States CPT Nichols command of 45 men including (3) guides of citizens, Mr. Code, Grant Ashcraft  “... After the sun was up a little way they come on the camp,” he describes the encounter in great detail. “... 4 squaws, two papooses, a young warrior maybe 15 YOA. When it came to the killing of the babies, "I said, 'boys don't kill it, it is too bad," etc., but one of the guides came up and coolly shot it, at the same time making a remark not indicative of pity. I strongly denounced this part of the work, using cusswords.” "When the shooting of the squaws began they jumped up and tried to crawl away, at the same time screaming in agony and terror. This was too much for me, and I talked against it, and a few were with me, and would not do it; though the general sentiment was strongly in opposition to my view of it."

Coffin describes scalping of Cheyenne dead. One soldier took red shoes for his wife. Camp burned.

"Tyrell, Cashman and myself substantially agreed in our opposition to this killing of women and children."
On return to camp there was a celebration and cheering for CPT Nichols. "I was in no mood for cheering, and took no part."

Coffin wrote his account of this event on Nov. 29, 1878, 14th anniversary of Sand Creek. [Battle of Sand Creek, BSC]

COL Chivington, telegraphed MG Samuel R. Curtis, C.O. Dept. of KS. [OR] “Captain Nichols, Third Colorado ..., surprised and killed 10 Indians, Cheyennes; captured 11 ponies and 1 mule this morning near Valley Station. We will clean them out of country between Platte and Arkansas directly.

Coffin often railed against the inhumanity of actions against the Cheyennes, see DPL/WHC - Clippings, Indians – Wars – Buffalo Springs: carbon copies of Morse Coffin’s letter to the editor of the Colorado Sun, from Upper St. Vrain, Nov. 29, 1878.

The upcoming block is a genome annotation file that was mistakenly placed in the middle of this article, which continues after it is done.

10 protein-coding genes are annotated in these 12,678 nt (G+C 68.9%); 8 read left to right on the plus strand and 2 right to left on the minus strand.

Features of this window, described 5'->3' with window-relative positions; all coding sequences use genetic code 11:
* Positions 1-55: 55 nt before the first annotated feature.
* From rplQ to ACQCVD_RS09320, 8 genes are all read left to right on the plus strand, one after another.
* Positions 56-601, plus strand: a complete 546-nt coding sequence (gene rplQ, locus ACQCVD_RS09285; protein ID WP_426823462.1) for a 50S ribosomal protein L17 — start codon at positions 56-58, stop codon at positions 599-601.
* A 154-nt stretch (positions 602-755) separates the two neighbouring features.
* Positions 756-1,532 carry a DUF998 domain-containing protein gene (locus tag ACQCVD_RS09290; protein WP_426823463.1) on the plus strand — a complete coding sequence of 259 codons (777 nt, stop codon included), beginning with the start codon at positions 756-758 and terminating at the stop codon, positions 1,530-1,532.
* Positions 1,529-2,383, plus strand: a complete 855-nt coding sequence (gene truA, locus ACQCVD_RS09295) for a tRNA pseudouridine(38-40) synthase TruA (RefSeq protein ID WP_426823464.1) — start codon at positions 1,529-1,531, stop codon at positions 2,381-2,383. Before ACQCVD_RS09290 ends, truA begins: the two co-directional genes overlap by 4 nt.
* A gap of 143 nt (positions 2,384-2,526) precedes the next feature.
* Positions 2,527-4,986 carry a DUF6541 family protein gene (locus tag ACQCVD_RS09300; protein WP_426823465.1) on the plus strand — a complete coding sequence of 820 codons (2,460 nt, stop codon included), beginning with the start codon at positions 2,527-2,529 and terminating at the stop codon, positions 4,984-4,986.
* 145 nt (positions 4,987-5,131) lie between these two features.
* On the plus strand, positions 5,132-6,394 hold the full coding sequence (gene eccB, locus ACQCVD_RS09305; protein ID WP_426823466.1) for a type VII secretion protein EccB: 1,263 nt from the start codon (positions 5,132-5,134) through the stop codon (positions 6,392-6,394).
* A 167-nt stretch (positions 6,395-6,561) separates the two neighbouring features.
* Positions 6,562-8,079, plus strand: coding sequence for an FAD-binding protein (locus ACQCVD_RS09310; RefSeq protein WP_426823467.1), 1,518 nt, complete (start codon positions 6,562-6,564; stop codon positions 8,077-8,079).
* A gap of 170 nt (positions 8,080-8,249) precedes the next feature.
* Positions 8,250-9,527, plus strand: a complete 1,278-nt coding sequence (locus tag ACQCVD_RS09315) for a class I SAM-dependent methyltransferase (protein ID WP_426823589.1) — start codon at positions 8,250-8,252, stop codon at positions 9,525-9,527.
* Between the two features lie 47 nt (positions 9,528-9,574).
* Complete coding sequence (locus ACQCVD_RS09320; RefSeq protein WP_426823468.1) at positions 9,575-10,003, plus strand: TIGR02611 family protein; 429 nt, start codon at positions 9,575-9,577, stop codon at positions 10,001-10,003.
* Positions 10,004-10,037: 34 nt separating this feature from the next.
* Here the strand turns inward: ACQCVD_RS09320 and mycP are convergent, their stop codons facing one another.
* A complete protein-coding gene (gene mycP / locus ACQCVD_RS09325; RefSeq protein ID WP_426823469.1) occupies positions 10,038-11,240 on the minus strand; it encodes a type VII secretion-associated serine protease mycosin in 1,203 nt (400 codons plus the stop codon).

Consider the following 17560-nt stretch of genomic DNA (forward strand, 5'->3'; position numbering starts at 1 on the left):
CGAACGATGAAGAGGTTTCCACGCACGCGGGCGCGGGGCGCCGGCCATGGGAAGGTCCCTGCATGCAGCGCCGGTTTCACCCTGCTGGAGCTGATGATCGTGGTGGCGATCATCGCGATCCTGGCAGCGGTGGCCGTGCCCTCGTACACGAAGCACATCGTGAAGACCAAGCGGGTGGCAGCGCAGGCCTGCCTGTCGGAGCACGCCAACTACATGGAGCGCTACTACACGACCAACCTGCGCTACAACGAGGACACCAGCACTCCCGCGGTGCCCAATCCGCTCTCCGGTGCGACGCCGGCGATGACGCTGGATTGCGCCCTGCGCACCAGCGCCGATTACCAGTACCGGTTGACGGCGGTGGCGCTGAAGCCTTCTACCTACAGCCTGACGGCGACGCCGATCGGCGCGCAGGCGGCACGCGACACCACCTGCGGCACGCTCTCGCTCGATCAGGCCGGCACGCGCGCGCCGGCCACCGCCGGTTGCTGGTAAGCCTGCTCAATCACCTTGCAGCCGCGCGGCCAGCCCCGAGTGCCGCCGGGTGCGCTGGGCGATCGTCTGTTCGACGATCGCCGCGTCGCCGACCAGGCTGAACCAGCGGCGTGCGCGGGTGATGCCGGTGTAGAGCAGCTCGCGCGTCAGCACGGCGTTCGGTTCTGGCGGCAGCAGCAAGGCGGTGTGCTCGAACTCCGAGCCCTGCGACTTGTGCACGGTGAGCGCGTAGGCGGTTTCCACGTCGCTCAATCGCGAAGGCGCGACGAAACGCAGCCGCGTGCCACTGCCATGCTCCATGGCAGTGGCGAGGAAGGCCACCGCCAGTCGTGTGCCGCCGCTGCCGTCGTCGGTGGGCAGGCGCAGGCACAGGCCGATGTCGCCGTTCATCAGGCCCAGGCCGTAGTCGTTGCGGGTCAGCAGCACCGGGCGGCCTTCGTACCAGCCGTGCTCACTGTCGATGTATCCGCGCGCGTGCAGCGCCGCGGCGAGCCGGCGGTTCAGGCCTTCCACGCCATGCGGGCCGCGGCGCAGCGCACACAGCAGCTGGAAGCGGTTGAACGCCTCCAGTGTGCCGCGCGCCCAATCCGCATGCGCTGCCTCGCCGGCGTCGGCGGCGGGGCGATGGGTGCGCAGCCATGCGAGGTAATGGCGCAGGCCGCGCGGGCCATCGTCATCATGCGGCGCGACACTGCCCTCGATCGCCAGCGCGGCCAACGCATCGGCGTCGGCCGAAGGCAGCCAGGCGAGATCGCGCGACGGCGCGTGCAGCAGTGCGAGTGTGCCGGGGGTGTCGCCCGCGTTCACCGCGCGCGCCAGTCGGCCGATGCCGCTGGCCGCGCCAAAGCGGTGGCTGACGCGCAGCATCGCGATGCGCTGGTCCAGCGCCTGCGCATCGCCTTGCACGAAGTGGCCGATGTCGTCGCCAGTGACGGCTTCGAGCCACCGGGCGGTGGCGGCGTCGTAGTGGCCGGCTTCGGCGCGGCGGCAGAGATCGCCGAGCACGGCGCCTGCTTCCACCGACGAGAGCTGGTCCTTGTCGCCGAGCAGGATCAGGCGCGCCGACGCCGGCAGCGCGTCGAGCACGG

October 12, 1864: Wednesday: Sgt. Morse Coffin: Coffin goes on to describe the tenor of the men and the camp as travelers, businessmen, citizens came by Valley Station. The businessmen and others praised the boys and wanted to buy or trade for souvenirs and trophies of the Big Wolf camp raid. [BSC]

October 14, 1864: Friday: Rocky Mountain News [October 31, 1864 edition.]
“Two of those Indian scalps, and an ornament or "dingis,” which they wore around their necks, are to be seen to-day at the Diana [Saloon], Blake Street. Look out for the scalp cock-tail. there to-night and to-morrow.”

QM Sgt. Henry Blake, Co. D-3 wrote in his diary: "Oct. 14 – Took breakfast at the Junction and dinner at Living Springs. Arrived in Denver at 11 p.m. ... Had with me two scalps. [HBD]

October 15, 1864: Saturday: MG Samuel R. Curtis responds to U. S. Attorney for the Terr. of Colo., S. E. Browne's letter of Oct. 3, 1864 re; execution of Reynolds' group. “I have not the least sympathy for such fiends; we are disposing of them very summarily everywhere.”

Jeff C. Campbell* [John Lewis Dailey was co-owner and in fact the “working partner” with William Newton Byers of the Rocky Mountain News. So, I think it can be fairly assumed Dailey was the correspondent writing articles in the field on the exploits of the Third Regiment. It is often reported that Byers was not a writer but the “front man.” and promoter of the paper.

This last part on COL Shoup, to me exemplifies why I’ve dubbed him “The Invisible Commander.” For all his involvement in actions and proximity to and authority over the Third Regiment, like Captains Cree and Nichols just makes you wonder how he cruised through the history of Sand Creek without being recognised for his role and responsibility. It is for other researchers to divine another aspect of the great question of “Why?”

Travel Well.
Jeff Campbell